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Trans fats transformed

The fatty acids were once seen as a necessary evil, but now not even the food industry will defend them.

January 06, 2007

TRANS FATTY acids are like ugly children. No one can love them except a mother -- and in this case, the mother is a food industry that has relied on them for decades. Lately, however, there are signs that this mother's love is not unconditional.

Starbucks this week joined the short but growing list of restaurants that are eliminating or reducing their use of trans fats, a list that also includes KFC (which even removed the word "Fried" from its name) and Taco Bell. Trans fats have also been banned in New York City restaurants.

Americans are forever torn between cheap fast food and healthy nutritious food. Trans fats clearly belong in the first group. They are found most commonly in hydrogenated oil, which is slow to turn rancid and thus less expensive to use. It's also solid at room temperature, a convenience, and turns out rich-tasting baked goods and crispy deep-fried ones.

But trans fats also raise bad cholesterol levels and lower good ones. These failings are making consumers rethink if not revise their fast-food cravings for the umpteenth time in recent years.

It would be nice to imagine that this newfound consumer awareness was what prompted the health-conscious conversion of many fast-food chains. A more likely scenario is New York City's recent ban on trans fats in eateries and the threat in California of a similar ban, which the Legislature may consider this year.

A regulatory solution to this problem, like a crunchy, well-salted French fry, is tempting. Yes, Americans are perfectly capable of making their own personal health decisions. But trans fats, unlike cigarettes, aren't so obviously a matter of individual choice. In many cases, diners may not even know they're eating them.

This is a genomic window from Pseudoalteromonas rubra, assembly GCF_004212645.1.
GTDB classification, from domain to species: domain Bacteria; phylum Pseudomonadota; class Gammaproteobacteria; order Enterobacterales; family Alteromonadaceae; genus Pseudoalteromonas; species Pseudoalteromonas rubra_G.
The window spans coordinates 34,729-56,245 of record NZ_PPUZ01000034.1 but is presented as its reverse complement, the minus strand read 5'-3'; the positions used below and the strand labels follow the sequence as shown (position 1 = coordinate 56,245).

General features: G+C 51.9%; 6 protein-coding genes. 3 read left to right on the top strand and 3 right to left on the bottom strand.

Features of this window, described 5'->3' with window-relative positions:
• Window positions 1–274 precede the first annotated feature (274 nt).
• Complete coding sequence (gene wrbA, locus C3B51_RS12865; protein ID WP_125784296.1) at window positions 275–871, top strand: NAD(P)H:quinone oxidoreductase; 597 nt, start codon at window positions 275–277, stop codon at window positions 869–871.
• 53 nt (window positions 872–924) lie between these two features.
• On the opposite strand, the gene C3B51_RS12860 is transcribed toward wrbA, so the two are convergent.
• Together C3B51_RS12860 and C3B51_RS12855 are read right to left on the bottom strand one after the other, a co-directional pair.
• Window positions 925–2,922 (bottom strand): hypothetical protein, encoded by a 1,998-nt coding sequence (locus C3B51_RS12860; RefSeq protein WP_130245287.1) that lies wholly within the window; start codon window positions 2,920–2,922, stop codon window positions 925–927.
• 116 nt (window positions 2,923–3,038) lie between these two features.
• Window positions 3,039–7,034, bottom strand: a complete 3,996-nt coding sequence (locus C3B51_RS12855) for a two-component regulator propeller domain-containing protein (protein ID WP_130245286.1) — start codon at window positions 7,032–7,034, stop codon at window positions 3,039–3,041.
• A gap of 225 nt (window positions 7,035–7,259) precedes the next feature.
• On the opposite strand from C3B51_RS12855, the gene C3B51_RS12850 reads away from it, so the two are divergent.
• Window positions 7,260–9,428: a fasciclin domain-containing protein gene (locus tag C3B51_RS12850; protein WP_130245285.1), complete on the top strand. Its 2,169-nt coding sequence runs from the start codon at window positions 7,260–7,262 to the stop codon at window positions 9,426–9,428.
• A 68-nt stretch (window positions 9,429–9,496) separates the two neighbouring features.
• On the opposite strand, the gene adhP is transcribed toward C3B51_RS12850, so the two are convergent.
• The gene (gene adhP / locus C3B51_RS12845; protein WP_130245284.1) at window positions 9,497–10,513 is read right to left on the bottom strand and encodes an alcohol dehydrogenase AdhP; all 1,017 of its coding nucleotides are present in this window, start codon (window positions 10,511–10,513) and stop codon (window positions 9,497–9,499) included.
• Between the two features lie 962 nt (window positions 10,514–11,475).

Packaged foods, such as peanut butter, must list their trans-fat content and so allow consumers to make an informed choice. Yet even in packaged foods, it can be hard to tell where the triglyceride boosters lurk. Foods containing less than a half-gram per serving can legally list zero grams. Eat several servings, and the trans-fat pileup can easily exceed the American Heart Assn.'s recommended limit of 2 grams in the average 2,000-calorie-a-day diet. Eating out trans-fat free, meanwhile, is almost impossible for even a savvy consumer, short of a full ingredients list and nutrition label for each item. At some restaurants, such a brochure may be longer than the phone book.

Whether the impetus comes from marketing smarts or looming government threat, it would be cheaper for restaurants -- and healthier for their patrons -- if the only thing they had to know about trans fats was that they were absent from the food they were serving and eating.

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